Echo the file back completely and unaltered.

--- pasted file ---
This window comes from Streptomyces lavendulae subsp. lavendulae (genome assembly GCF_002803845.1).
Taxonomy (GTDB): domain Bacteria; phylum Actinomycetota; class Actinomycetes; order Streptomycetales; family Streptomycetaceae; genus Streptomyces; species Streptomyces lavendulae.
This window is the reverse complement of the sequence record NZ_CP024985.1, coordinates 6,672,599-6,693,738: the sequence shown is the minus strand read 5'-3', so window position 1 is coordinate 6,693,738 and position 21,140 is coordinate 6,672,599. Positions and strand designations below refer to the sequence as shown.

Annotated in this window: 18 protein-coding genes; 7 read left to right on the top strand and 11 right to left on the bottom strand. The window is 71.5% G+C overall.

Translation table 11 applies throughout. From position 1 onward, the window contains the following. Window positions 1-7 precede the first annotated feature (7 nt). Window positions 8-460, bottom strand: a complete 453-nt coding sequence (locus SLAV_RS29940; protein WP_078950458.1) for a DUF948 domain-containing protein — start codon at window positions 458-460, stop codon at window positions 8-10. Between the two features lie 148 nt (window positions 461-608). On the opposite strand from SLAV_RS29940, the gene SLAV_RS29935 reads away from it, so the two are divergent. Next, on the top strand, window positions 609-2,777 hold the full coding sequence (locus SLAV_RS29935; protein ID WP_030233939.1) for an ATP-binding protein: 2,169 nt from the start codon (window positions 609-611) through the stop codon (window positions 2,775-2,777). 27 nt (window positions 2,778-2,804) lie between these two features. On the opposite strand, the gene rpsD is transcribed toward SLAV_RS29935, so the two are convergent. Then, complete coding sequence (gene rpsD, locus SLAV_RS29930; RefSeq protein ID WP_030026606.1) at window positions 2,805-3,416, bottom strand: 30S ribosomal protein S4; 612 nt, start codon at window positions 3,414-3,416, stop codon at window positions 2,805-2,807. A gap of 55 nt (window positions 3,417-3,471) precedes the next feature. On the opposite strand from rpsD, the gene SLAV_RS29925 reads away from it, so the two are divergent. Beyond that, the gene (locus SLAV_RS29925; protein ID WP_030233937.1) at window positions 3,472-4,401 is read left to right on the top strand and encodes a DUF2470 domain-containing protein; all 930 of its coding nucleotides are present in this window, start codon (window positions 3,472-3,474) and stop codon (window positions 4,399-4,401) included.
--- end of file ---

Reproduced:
This window comes from Streptomyces lavendulae subsp. lavendulae (genome assembly GCF_002803845.1).
Taxonomy (GTDB): domain Bacteria; phylum Actinomycetota; class Actinomycetes; order Streptomycetales; family Streptomycetaceae; genus Streptomyces; species Streptomyces lavendulae.
This window is the reverse complement of the sequence record NZ_CP024985.1, coordinates 6,672,599-6,693,738: the sequence shown is the minus strand read 5'-3', so window position 1 is coordinate 6,693,738 and position 21,140 is coordinate 6,672,599. Positions and strand designations below refer to the sequence as shown.

Annotated in this window: 18 protein-coding genes; 7 read left to right on the top strand and 11 right to left on the bottom strand. The window is 71.5% G+C overall.

Translation table 11 applies throughout. From position 1 onward, the window contains the following. Window positions 1-7 precede the first annotated feature (7 nt). Window positions 8-460, bottom strand: a complete 453-nt coding sequence (locus SLAV_RS29940; protein WP_078950458.1) for a DUF948 domain-containing protein — start codon at window positions 458-460, stop codon at window positions 8-10. Between the two features lie 148 nt (window positions 461-608). On the opposite strand from SLAV_RS29940, the gene SLAV_RS29935 reads away from it, so the two are divergent. Next, on the top strand, window positions 609-2,777 hold the full coding sequence (locus SLAV_RS29935; protein ID WP_030233939.1) for an ATP-binding protein: 2,169 nt from the start codon (window positions 609-611) through the stop codon (window positions 2,775-2,777). 27 nt (window positions 2,778-2,804) lie between these two features. On the opposite strand, the gene rpsD is transcribed toward SLAV_RS29935, so the two are convergent. Then, complete coding sequence (gene rpsD, locus SLAV_RS29930; RefSeq protein ID WP_030026606.1) at window positions 2,805-3,416, bottom strand: 30S ribosomal protein S4; 612 nt, start codon at window positions 3,414-3,416, stop codon at window positions 2,805-2,807. A gap of 55 nt (window positions 3,417-3,471) precedes the next feature. On the opposite strand from rpsD, the gene SLAV_RS29925 reads away from it, so the two are divergent. Beyond that, the gene (locus SLAV_RS29925; protein ID WP_030233937.1) at window positions 3,472-4,401 is read left to right on the top strand and encodes a DUF2470 domain-containing protein; all 930 of its coding nucleotides are present in this window, start codon (window positions 3,472-3,474) and stop codon (window positions 4,399-4,401) included.